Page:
Featured Numismatic Considerations of a Young Numismatist

Discussion in 'Coin Chat' started by CoinBlazer, Feb 26, 2019.

  1. CoinBlazer

    CoinBlazer Numismatic Enthusiast

    A Young Numismatist is generally defined as a coin collector under the age of 18. A YN is also considered usually of lower numismatic budget, and compared to adults, are much an amateur in the field of numismatics. I am here to explain my views on numismatics specifically on the subject of YNs. For simplicity, adult numismatists will be the acronym “ANs” while young numismatists will be “YNs.”

    I would first like to start off by showing how I can see both sides. For me being 16, adulthood is rapidly approaching, much sooner than some of my younger counterparts around the shops and shows. I would consider myself in the gray area of the two. I have the main resources, knowledge and abilities to keep up with ANs, to an extent, yet mainly I am still seen as a YN, which I do not mind. I have been given compliments on how my general and numismatic knowledge rival adults, which explains how a person should be less regarded on there age and more on their abilities.

    So I will tell a short story. So what I call my alternate dealer, he is a military collectibles seller and he also have a small display of US and foreign coinage. So me and @schepys_coins go by there and he wants to sell the dealer a few mid value coins. Everything he would sell would turn to be about $50 in value. But turns out, the dealer doesn't want to do business with @schepys_coins , he wants to do business with a parent there. Which doesn't seem that big of a deal, except for the fact that I have had multiple transactions with the dealer. I’ve sold coins to this dealer multiple times, and I am only 1 year older than @schepys_coins coins. So the question I ask myself, is the fact that I “appear” older than I am, make me gain approval, and my counterpart whom is actually less than a year younger, is not given the same consideration? That has always struck me funny.

    I’ve seen positive connotations of YNs and I have seen negative ones as well. Age has been a key judgment factor on literally everything. Are we considering YNs correctly in this hobby?
    Inspector43 and schepys_coins like this.
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  3. Randy Abercrombie

    Randy Abercrombie Supporter! Supporter

    Young numismatists are the future of our hobby. We need them. One day I will need somebody to purchase my collection!..... Every person is different. The guys I do business with welcome the YN and cater to him. In fact, they encourage them. I have heard the stories here of dealers that shun the YN. I see these folks as foolhardy..... Just bear in mind that coin dealers are a slice of life like everything else. There are good and then there are not so good. But for the most part I believe that YN's are openly welcomed and encouraged to participate in this great hobby.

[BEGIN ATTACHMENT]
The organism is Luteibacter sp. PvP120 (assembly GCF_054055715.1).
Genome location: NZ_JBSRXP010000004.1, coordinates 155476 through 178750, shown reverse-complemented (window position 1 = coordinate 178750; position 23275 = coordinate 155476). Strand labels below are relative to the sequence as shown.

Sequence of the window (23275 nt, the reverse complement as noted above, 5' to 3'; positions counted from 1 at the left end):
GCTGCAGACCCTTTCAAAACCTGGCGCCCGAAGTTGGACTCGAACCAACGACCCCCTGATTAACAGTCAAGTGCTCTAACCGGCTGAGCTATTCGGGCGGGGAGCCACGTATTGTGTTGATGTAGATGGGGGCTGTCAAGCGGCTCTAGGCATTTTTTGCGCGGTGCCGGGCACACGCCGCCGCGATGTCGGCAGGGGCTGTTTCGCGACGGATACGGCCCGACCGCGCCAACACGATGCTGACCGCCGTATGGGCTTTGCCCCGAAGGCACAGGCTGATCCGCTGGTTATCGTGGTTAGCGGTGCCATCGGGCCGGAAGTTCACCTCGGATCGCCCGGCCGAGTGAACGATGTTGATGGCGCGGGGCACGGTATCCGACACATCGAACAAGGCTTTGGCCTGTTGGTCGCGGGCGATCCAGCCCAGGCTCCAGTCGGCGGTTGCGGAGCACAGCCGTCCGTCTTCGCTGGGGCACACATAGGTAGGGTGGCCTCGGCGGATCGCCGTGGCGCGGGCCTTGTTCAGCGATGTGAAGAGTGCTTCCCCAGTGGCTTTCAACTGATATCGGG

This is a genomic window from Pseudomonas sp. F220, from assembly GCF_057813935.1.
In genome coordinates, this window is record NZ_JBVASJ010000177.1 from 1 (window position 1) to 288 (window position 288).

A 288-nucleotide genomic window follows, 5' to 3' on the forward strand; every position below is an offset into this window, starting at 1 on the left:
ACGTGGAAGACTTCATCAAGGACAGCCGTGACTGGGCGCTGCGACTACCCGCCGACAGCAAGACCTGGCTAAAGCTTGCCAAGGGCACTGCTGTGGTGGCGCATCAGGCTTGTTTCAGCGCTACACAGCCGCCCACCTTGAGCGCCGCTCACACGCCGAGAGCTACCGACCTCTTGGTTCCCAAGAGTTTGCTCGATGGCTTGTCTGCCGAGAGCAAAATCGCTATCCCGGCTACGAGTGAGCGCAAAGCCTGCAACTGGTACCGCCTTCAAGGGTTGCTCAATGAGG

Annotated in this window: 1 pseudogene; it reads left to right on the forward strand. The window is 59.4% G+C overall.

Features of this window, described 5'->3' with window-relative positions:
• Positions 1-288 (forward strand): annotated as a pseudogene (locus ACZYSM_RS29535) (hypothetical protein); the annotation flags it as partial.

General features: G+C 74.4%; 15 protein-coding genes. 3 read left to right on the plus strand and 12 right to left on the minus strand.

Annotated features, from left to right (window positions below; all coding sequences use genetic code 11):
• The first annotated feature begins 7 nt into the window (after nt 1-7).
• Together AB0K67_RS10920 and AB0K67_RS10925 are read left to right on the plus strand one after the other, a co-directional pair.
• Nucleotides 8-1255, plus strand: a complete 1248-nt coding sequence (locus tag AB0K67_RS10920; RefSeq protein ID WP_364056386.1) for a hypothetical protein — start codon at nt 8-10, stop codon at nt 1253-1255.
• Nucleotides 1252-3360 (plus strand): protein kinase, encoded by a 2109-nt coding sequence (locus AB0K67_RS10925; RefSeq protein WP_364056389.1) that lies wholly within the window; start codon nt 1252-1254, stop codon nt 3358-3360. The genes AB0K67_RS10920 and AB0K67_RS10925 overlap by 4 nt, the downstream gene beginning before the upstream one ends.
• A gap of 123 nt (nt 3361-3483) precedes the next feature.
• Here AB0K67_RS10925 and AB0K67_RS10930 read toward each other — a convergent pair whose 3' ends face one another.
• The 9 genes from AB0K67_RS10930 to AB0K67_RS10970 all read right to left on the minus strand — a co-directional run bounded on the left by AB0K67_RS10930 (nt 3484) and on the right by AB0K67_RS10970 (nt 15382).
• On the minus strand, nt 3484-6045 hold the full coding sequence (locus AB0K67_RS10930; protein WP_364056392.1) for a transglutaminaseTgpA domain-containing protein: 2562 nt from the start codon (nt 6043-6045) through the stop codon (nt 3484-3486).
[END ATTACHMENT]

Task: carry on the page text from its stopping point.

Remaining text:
LA_Geezer likes this.
  4. okbustchaser

    okbustchaser I may be old but I still appreciate a pretty bust Supporter

    You say that you have done multiple transactions with the dealer. Has your friend? I am not a dealer, but I can see where the dealer might want to know that an unknown YN has parental permission to be buying or selling coins.
  5. CoinBlazer

    CoinBlazer Numismatic Enthusiast

    I don't recall him meeting my parents but that is a good point
  6. Inspector43

    Inspector43 Collecting Since 1948 Supporter

    Social media and everyone getting sued by everyone for radical and mundane issues has basically made it impossible for anyone to be objective.
  7. schepys_coins

    schepys_coins Eric's Best Friend

    Age Discrimination...
  8. CoinBlazer

    CoinBlazer Numismatic Enthusiast

    Can you explain? Not sure what your getting at here.
  9. CoinBlazer

    CoinBlazer Numismatic Enthusiast

    that's the most comprehensive, detailed answer on this thread
  10. Inspector43

    Inspector43 Collecting Since 1948 Supporter

    I'm saying that there are so many people following each other and reporting , however innocently, all activities. Do you see how many people are sued or arrested after a post on-line? The dealer is afraid to get sued if a persons parent finds out about a transaction. They will find out as soon as someone says "...look at the deal I got from..." on social media.
  11. Inspector43

    Inspector43 Collecting Since 1948 Supporter

    I guess the key to my statement was 'objective'. That is the ability and willingness to think outside the box. Not following a fixed pattern or protocol. The police have this issue now. If they let a person off by virtue of their objectivity regarding the incident they may be judged by the whole world.
  12. kSigSteve

    kSigSteve Active Member